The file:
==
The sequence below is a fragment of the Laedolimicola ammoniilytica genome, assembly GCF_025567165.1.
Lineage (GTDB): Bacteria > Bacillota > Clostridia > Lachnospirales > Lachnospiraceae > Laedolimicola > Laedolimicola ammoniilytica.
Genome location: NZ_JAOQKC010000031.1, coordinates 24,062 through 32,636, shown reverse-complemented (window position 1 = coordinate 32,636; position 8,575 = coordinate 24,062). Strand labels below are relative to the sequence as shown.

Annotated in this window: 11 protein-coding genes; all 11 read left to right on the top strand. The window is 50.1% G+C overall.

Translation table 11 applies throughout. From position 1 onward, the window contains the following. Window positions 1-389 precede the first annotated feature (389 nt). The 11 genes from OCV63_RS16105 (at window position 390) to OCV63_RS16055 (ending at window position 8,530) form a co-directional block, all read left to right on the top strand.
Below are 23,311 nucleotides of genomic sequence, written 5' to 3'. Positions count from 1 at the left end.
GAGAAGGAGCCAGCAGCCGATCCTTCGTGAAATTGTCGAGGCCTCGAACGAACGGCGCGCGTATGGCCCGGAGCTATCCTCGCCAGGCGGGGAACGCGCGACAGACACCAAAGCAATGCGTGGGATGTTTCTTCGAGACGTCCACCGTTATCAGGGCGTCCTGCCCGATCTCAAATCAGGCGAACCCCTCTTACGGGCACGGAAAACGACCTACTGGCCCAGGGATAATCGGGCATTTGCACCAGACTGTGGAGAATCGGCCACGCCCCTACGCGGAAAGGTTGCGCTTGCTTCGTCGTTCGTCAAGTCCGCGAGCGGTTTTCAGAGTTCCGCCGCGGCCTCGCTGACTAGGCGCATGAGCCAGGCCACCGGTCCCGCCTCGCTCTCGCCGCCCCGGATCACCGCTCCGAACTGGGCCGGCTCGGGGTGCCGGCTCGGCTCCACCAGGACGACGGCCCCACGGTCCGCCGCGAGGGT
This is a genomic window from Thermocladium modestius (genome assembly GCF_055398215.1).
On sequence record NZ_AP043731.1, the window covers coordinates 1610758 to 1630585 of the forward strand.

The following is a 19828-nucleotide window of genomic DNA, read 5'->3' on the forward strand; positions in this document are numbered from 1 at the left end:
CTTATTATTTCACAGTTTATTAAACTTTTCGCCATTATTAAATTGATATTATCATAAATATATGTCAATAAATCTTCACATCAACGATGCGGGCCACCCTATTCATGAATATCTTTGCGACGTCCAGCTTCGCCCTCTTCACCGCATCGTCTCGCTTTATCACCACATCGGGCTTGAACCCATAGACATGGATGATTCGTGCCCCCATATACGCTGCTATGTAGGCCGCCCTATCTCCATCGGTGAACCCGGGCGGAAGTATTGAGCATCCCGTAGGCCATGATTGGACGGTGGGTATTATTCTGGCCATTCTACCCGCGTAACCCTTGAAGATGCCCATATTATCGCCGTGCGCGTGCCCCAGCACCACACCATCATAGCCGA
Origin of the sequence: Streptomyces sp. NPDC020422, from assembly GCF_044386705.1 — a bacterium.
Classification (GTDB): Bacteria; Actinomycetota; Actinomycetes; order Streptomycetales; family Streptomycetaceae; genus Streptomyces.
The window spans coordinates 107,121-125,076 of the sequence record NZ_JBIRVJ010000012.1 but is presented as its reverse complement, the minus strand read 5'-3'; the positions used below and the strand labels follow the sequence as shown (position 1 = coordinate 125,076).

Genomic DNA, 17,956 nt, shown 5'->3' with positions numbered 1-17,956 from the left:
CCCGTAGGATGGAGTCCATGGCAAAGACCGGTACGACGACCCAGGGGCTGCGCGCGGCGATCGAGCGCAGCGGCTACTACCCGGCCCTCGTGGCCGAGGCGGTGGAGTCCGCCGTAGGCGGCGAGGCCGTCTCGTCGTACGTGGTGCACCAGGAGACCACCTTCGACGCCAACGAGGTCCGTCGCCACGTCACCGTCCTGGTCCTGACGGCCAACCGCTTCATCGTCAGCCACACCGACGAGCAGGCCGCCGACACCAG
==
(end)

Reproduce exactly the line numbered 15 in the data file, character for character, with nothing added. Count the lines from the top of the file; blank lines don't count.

Genomic DNA, 17,956 nt, shown 5'->3' with positions numbered 1-17,956 from the left: